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Scientific Studies

The scientific studies listed below document the benefits of learning Sign Language. Click on the bullet point next to each listing for more detailed information about a particular study.

Joseph Garcia's 1987 Master's Program Research at Alaska Pacific University establishes that babies can use signs to communicate
Dr. Kimberlee Whaley's 1999 pilot study at The Ohio State University, indicates that Sign Language helped to facilitate communication between babies and their caregivers
In a longitudinal study funded by the National Institutes of Child Health and Human Development, Linda Acredolo and Susan Goodwyn discovered that babies exposed to Signs outperformed non-signing babies in comparison after comparison.
Researchers have found that early exposure to Sign Language is linked to increased vocabulary and improved reading skills.
A variety of studies demonstrate that there is a common neurological foundation between the areas of the human brain responsible for language development and the areas responsible for motor coordination.
Deborah A. Cutter, Psy.D., MFT and Susan M. Zneimer, Ph.D., FACMG hypothesize that early acquisition of American Sign Language may be an innovative approach for treating Attention-Deficit/Hyperactivity Disorder.

Joseph Garcia became interested in the idea of using Sign Language as a tool for communication with pre-verbal babies when he noticed that babies raised in the Deaf Community were using Sign Language to communicate from a very young age. His formal research began in 1987 as part of his Masters Program at Alaska Pacific University. The objective of his study was to determine the age at which infants can use expressive communication, and to learn what role signing could play in this process.

Seventeen families participated in Mr. Garcia's initial study. The results of the study indicated that babies who are exposed to signs regularly and consistently at six to seven months of age can begin to use expressive communication by the eighth or ninth month.

Through an initial pilot study conducted in early 1999, Dr. Kimberlee Whaley, discovered that babies as young as nine months of age could use Sign Language to communicate with their caregivers. Whaley notes, "It is so much easier for our teachers to work with 12-month olds who can sign that they want their bottle, rather than just cry and have us try to figure out what they want. This is a great way for infants to express their needs before they can verbalize them." Click here to read more about this pilot study.

In a longitudinal study involving 140 families, Linda Acredolo and Susan Goodwyn discovered that babies exposed to signs outperformed non-signing babies in comparison after comparison. The study demonstrated that signing babies understood more words, had larger vocabularies, scored higher on intelligence tests, and engaged in more sophisticated play than did their non-signing counterparts.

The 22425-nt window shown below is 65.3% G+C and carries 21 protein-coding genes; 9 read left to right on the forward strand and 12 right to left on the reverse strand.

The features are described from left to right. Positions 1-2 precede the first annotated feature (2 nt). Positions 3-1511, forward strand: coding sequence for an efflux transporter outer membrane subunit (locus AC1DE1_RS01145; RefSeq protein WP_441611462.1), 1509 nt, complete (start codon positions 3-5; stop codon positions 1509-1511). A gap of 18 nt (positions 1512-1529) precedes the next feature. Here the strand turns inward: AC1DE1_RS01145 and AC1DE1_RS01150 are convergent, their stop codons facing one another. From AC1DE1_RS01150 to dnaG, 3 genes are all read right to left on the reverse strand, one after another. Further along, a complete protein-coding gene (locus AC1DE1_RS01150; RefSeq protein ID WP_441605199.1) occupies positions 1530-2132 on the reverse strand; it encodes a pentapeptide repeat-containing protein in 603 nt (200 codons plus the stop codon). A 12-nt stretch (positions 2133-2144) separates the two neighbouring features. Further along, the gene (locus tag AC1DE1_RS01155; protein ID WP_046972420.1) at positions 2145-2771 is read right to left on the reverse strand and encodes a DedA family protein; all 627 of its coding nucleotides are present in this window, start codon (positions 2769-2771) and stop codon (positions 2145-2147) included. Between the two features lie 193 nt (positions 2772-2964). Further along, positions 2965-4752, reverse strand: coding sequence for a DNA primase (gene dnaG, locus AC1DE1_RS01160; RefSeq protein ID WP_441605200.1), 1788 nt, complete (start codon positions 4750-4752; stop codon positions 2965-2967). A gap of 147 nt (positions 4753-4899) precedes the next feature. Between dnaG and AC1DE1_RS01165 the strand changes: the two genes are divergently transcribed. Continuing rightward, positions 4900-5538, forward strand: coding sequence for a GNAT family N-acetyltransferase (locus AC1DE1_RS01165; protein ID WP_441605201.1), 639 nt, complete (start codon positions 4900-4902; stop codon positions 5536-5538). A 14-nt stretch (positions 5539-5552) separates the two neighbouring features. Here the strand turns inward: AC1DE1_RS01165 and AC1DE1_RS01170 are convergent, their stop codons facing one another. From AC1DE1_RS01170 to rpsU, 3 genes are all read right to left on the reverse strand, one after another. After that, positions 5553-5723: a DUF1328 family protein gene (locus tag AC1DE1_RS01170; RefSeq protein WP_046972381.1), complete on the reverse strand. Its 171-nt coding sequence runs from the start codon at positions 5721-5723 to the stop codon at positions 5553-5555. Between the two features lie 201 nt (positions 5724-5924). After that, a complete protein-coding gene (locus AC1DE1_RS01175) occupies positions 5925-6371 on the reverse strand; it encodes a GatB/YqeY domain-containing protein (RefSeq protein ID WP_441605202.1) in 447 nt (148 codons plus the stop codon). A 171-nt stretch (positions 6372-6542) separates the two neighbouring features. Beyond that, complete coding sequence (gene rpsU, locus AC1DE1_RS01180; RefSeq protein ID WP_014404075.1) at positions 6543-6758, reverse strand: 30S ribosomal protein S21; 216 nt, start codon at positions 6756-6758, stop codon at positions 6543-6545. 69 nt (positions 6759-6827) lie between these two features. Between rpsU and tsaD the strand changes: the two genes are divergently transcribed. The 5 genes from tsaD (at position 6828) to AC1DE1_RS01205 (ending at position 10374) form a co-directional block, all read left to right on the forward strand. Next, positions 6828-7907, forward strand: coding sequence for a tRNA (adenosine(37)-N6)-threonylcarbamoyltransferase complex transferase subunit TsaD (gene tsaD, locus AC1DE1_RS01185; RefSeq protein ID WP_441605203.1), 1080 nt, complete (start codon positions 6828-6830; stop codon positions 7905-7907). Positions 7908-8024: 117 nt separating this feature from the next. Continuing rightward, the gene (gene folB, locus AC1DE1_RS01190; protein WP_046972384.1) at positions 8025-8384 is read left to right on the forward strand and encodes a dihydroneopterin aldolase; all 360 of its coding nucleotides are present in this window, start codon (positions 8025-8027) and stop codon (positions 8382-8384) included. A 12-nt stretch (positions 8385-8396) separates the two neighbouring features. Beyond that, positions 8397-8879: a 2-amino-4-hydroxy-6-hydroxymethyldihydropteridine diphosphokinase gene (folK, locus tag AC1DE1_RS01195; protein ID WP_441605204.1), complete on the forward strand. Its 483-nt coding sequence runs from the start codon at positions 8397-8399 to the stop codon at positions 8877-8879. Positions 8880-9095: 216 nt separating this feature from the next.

Parents of signing babies in the study reported decreased frustration, increased communication, a deepened bond with their child, increases in their child's self-confidence as well as increases in their child's interest in books. Additionally, when Acredolo and Goodwyn revisited the families in the original study when the children were seven and eight years old they found that the children who signed as babies had a mean IQ of 114 compared to the non-signing control group's mean IQ of 102.

Click here to read about Acredolo and Goodwyn's methodology and latest findings.

In 1994, Marilyn Daniels first reported her findings that preschoolers who receive sign instruction test significantly higher on the Peabody Picture Vocabulary Test than do other preschoolers. She concluded that a child's vocabulary development can be enhanced by simultaneously presenting words visually, kinesthetically, and verbally. Other researchers have found a correlation between exposure to Sign Language and improved reading scores. You can read about these ideas further in the following journal articles and books:

      Daniels, M. (1994). The Effects of Sign Language on Hearing Children's Language Development. Communication Education, October, v43 n4, p291(8).
  Daniels, M. (1996). Seeing Language: The Effect Over Time of Sign Language on Vocabulary Development in Early Childhood Education. Child Study Journal, 26, 193-208.
  Daniels, Marilyn, Dancing with Words: Signing for Hearing Children's Literacy. Bergin & Garvey, October 2000. ISBN: 0897897927.
  Hafer, Jan C, and Robert M. Wilson. Signing for Reading Success. Gallaudet University Press, December 1998. ISBN: 0930323181.

Refer to the following to find out more about Cutter and Zneimer's hypothesis that early acquisition of American Sign Language may be an innovative approach for treating Attention-Deficit/Hyperactivity Disorder:

      Click here (then click on PDF file referenced near the very bottom of the page entitled "Early Acquisition of ASL, an Innovative Approach to Treating ADHD.")

Please contact us if you know of other scientific research related to the benefits of Sign Language so that we may share this information with others.

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